Monday, January 18, 2010

The Airport shuttle…I mean, shuffle

Have you taken a trip to the States (or any country) lately? Were you harassed at the airport? Well, Nigerians are usually harassed at airports...But was there anything “extra-ordinary” about the latest standard of harassment you received?

Mohammed Ahmed- Shaibu, the coordinator of Youth Leadership Network (YOLEN); an initiative that focuses on Moral Values, Leadership, Integrity and Community Development through education and youth participation had what anyone will call “an awful experience” when he flew in through Amsterdam to Detriot International Airport on the 3rd of January.

As usual, on arrival, everyone went through immigration for their entry to be documented. Mohammed was asked by the immigration officer why he was visiting the States, which he responded to. The officer requested to take his thumb prints and proceeded to enter his passport data for the record. However, when he saw Mohammed’s Nigerian passport, he called for backup.

Mohammed was taken aside for further interrogation. “I was led into one of their rooms and for the next 45 minutes, I was asked series of questions by Five US immigration officers. Unfortunately, they were not satisfied with my response and asked if I had any luggage. While searching my laptop bag, they almost read all the notes in my notepad and even asked questions relating to them.”

Afterward, they requested to search his luggage and he led them to the luggage cart. “You'll not believe that my clothes were scanned one after the other. They saw my LEAP Africa certificate, and asked what LEAP Africa was about. I also told them about my community initiative in Lagos, as well as serving as a camp leader during summer camp (showed documents to prove it).”

They asked if he heard about the Nigerian who attempted to blow up the Delta Airline airplane at that same airport, and Mohammed replied in affirmative. They asked how Nigerians back home felt about it--that was the opportunity to sell Nigeria’s good image. “Nigerians are loving and affectionate people. Even in hard times, we will never want to take someone else's life--it can never get to that extent.”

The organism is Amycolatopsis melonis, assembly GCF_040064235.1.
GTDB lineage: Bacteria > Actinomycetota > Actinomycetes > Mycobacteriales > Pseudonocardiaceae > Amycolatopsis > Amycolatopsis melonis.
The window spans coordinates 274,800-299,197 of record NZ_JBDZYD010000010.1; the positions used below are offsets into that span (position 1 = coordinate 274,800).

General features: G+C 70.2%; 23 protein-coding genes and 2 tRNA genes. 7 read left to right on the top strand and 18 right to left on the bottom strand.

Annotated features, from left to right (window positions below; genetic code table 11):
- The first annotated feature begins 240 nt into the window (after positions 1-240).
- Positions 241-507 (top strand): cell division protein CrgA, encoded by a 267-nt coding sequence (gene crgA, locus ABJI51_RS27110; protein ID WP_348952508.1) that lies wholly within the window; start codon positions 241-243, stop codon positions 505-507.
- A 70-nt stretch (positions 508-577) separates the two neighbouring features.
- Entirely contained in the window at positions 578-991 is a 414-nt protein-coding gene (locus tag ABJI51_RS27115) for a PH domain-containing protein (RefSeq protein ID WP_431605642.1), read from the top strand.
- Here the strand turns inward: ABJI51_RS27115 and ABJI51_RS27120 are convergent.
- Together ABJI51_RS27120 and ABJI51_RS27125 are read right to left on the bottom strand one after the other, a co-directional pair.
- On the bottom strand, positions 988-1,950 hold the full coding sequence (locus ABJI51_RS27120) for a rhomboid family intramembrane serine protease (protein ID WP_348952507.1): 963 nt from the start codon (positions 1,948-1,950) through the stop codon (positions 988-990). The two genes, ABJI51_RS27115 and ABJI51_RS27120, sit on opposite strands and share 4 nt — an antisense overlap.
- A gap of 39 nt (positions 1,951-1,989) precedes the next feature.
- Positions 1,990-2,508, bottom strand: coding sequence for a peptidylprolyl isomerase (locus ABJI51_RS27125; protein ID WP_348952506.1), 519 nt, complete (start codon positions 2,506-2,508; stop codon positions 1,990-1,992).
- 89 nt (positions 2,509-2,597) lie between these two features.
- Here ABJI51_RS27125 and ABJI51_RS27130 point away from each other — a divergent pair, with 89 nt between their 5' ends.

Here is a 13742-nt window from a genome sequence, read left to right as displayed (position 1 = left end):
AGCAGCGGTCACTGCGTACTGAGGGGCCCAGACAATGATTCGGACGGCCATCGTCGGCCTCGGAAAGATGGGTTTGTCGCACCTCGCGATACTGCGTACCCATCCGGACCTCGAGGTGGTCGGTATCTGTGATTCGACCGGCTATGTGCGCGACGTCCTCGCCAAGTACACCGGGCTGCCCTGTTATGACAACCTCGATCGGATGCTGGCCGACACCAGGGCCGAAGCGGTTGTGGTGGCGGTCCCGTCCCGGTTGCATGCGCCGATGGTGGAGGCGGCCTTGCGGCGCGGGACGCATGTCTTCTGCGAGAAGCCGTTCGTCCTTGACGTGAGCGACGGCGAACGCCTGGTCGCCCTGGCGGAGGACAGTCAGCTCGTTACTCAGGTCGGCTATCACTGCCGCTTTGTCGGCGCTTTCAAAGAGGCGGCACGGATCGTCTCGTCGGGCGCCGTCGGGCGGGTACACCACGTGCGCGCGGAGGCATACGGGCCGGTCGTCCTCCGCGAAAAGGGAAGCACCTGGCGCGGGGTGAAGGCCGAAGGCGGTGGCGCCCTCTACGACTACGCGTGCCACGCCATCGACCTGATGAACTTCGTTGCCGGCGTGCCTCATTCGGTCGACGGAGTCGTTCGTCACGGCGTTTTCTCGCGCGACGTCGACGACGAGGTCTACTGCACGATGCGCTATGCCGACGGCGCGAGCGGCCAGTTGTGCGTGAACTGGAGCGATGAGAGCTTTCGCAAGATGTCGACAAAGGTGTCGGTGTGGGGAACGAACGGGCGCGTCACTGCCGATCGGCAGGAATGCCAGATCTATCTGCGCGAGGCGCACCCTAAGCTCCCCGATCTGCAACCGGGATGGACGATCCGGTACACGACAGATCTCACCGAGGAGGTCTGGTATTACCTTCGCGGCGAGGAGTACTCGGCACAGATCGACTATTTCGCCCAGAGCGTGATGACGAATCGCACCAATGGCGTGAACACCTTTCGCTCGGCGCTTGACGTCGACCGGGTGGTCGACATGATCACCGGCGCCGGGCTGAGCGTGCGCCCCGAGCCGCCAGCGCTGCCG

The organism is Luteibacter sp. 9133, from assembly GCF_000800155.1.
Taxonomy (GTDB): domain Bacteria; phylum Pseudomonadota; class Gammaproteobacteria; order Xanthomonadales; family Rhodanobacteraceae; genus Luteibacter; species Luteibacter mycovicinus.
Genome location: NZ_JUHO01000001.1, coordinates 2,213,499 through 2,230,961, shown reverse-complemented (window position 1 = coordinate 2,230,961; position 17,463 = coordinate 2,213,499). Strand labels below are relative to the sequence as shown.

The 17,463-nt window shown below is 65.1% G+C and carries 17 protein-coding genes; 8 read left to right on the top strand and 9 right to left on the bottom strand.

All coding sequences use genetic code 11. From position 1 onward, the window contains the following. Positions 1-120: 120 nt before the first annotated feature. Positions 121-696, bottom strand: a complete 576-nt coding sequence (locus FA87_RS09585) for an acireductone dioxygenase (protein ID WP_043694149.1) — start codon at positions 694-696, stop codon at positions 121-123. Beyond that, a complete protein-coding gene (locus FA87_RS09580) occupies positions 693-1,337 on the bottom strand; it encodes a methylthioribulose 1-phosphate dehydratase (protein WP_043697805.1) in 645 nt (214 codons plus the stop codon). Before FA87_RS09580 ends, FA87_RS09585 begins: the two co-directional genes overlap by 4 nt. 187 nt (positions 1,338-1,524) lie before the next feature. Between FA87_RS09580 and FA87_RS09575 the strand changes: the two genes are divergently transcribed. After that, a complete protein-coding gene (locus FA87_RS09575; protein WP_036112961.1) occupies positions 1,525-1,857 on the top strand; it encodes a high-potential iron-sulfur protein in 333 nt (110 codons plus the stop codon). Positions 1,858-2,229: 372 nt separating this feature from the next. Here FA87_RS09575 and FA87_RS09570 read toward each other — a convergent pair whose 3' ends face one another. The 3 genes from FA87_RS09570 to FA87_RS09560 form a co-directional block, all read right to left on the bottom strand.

But is Mohammed on the run from the Nigeria he speaks so fondly about? He replied “If I wanted to stay abroad, I’d have done that many years ago. I know that Nigeria is more blessed than any of these countries. We only need to get it right and that'll be all. If you think you can get a better life in another country, think twice! It is not always rosy on the flip side of the coin. Even though everyone has a reason why they are out of the country, staying back and not returning to Nigeria when your stay expires is criminal! I see a new dawn for Nigeria and Nigerians because there is light at the end of every dark tunnel.”

culled from the Nation Newspaper, Sunday Edition- Jan 24th 2010.

Monday, January 11, 2010


Really? It was announced in the news that Nigerians abroad are being discriminated against? I am oblivious of this discrimination. Yes, I still wear my green-white-green lapel pin publicly. I hear people traveling from Nigeria into the States are going through a more intense security search. The US Transportation Security Administration has directed airlines to give full-body, pat-down searches to U.S.-bound travelers from Nigeria, and 12 other countries of course. No, I have not met the 23year-old Umar Farouk Abdulmutallab who allegedly tried to set off an explosive device aboard the Northwest Airline flight in Detroit. He is now in Federal custody, perhaps helping them connect the dots to bring down the infamous al-Qaida group behind all these suicide bombings. He said he received training from Yemen, but obviously he was unripe for the inhuman task. Or is his failure to have denoted the explosive device part of the extremist’s script?